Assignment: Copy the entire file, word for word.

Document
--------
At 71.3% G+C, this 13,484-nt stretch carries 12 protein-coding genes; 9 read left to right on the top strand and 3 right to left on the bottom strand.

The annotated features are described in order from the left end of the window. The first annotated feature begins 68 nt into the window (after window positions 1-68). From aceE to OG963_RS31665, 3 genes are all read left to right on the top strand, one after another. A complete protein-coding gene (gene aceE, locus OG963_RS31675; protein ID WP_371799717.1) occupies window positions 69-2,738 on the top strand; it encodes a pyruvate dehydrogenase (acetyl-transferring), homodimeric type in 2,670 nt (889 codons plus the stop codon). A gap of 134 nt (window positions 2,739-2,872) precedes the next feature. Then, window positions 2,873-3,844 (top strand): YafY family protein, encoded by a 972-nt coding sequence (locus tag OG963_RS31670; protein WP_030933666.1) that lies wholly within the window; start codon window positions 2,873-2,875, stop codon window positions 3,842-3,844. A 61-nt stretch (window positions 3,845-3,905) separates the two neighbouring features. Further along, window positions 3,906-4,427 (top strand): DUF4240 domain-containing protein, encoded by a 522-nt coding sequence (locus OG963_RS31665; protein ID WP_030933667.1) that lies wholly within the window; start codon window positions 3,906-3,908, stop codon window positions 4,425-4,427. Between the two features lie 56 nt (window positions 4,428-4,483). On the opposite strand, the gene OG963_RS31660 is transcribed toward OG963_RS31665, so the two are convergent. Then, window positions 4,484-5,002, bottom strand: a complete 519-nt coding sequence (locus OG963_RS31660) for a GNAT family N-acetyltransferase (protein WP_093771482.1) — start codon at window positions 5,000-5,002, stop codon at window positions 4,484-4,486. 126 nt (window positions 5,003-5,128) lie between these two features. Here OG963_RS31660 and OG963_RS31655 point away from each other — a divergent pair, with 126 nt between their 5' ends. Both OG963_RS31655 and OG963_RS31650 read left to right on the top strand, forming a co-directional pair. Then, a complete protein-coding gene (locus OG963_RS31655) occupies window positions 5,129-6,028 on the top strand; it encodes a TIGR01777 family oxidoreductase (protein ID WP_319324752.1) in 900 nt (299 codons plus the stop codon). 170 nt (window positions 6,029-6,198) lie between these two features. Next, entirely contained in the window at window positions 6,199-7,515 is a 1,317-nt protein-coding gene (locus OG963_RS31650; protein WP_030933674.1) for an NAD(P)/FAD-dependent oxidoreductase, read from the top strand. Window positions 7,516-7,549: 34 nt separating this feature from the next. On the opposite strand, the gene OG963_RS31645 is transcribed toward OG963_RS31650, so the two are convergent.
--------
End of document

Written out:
At 71.3% G+C, this 13,484-nt stretch carries 12 protein-coding genes; 9 read left to right on the top strand and 3 right to left on the bottom strand.

The annotated features are described in order from the left end of the window. The first annotated feature begins 68 nt into the window (after window positions 1-68). From aceE to OG963_RS31665, 3 genes are all read left to right on the top strand, one after another. A complete protein-coding gene (gene aceE, locus OG963_RS31675; protein ID WP_371799717.1) occupies window positions 69-2,738 on the top strand; it encodes a pyruvate dehydrogenase (acetyl-transferring), homodimeric type in 2,670 nt (889 codons plus the stop codon). A gap of 134 nt (window positions 2,739-2,872) precedes the next feature. Then, window positions 2,873-3,844 (top strand): YafY family protein, encoded by a 972-nt coding sequence (locus tag OG963_RS31670; protein WP_030933666.1) that lies wholly within the window; start codon window positions 2,873-2,875, stop codon window positions 3,842-3,844. A 61-nt stretch (window positions 3,845-3,905) separates the two neighbouring features. Further along, window positions 3,906-4,427 (top strand): DUF4240 domain-containing protein, encoded by a 522-nt coding sequence (locus OG963_RS31665; protein ID WP_030933667.1) that lies wholly within the window; start codon window positions 3,906-3,908, stop codon window positions 4,425-4,427. Between the two features lie 56 nt (window positions 4,428-4,483). On the opposite strand, the gene OG963_RS31660 is transcribed toward OG963_RS31665, so the two are convergent. Then, window positions 4,484-5,002, bottom strand: a complete 519-nt coding sequence (locus OG963_RS31660) for a GNAT family N-acetyltransferase (protein WP_093771482.1) — start codon at window positions 5,000-5,002, stop codon at window positions 4,484-4,486. 126 nt (window positions 5,003-5,128) lie between these two features. Here OG963_RS31660 and OG963_RS31655 point away from each other — a divergent pair, with 126 nt between their 5' ends. Both OG963_RS31655 and OG963_RS31650 read left to right on the top strand, forming a co-directional pair. Then, a complete protein-coding gene (locus OG963_RS31655) occupies window positions 5,129-6,028 on the top strand; it encodes a TIGR01777 family oxidoreductase (protein ID WP_319324752.1) in 900 nt (299 codons plus the stop codon). 170 nt (window positions 6,029-6,198) lie between these two features. Next, entirely contained in the window at window positions 6,199-7,515 is a 1,317-nt protein-coding gene (locus OG963_RS31650; protein WP_030933674.1) for an NAD(P)/FAD-dependent oxidoreductase, read from the top strand. Window positions 7,516-7,549: 34 nt separating this feature from the next. On the opposite strand, the gene OG963_RS31645 is transcribed toward OG963_RS31650, so the two are convergent.